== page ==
Inflation is a major challenge to personal finances. When prices go up, it reduces a consumer’s buying power. Every dollar is worth less, resulting in stressed budgets — and people.
If you are struggling with the impact inflation is having on your finances, these tips may help:
- Minimize fees and interest. Look for ways to cut back on service fees, particularly at your bank. Plan ahead so you are only using an ATM at your financial institution. Determine what terms you need to meet (such as maintaining a minimum balance) to avoid service fees on your accounts. Cut back on your use of credit cards or pay your balance in full each month to avoid interest charges.
- Eliminate food waste. The only thing worse than paying higher prices at the grocery store is letting the food you’ve purchased go to waste. Plan ahead so you only buy what you will use in a given week. Stretch your food budget by making large batches of favorite meals that you can save as single-serve portions for later.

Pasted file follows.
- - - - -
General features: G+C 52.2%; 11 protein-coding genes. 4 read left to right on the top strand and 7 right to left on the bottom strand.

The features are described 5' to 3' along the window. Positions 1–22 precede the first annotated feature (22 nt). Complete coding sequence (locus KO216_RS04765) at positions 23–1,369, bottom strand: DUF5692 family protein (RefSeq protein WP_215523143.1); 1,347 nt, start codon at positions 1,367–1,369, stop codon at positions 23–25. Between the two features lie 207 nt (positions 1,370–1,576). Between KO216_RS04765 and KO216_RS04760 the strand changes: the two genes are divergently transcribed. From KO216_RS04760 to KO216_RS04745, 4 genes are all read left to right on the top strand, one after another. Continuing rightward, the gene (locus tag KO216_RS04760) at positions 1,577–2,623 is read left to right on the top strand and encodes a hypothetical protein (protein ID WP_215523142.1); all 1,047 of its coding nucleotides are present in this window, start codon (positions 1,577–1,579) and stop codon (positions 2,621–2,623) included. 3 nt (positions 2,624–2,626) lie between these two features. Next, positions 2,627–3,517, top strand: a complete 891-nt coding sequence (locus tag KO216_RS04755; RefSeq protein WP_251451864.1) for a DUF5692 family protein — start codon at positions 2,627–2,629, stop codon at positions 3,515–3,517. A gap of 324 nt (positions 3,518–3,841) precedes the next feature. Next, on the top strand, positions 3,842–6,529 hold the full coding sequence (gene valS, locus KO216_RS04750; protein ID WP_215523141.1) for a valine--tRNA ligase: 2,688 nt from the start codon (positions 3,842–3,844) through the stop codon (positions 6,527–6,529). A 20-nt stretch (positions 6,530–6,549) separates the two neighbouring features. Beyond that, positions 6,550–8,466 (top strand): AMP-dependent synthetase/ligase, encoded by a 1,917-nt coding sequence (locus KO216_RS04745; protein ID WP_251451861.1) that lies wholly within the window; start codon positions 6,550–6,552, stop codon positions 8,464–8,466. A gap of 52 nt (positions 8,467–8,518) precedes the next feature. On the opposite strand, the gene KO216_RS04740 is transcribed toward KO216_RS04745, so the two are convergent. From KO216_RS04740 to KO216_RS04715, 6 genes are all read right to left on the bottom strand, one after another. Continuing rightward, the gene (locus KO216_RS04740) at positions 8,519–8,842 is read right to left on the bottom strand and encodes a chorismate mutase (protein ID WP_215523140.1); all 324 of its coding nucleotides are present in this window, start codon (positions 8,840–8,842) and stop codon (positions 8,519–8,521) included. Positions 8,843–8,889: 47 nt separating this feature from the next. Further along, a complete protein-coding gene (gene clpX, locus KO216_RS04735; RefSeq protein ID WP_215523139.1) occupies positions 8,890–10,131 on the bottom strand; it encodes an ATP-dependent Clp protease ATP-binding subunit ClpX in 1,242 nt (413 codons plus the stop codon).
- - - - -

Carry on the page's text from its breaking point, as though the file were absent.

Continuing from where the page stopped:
- Hold off on major purchases. Consider if you can live without that big ticket item for a bit longer. Inflationary patches are often cyclical, and some costs may come down after pandemic-related supply chain issues have improved. If you can, save a small amount each month toward the purchase so that you don’t have to rely on credit or can make a big down payment when you do finally buy.
- Reevaluate savings and other investments. Review your savings vehicles and divert cash toward products that benefit from inflation. Talk to your financial advisor or use the LifeMatters Financial Consultation Service to identify effective ways to minimize inflationary losses.
- Maximize fuel economy. High gas prices are one of the hardest things to manage during a time of inflation. Consider if there are alternate ways to get where you need to go. Can you walk, bike, or use public transportation more often? Can you combine errands? Would flying to your summer vacation destination be cheaper than driving to it?
Inflation is frustrating, but it often subsides when the economic conditions responsible for it have changed. Making smart changes to how you shop, drive, cook, and invest will help you stretch your dollar further, both now and into the future.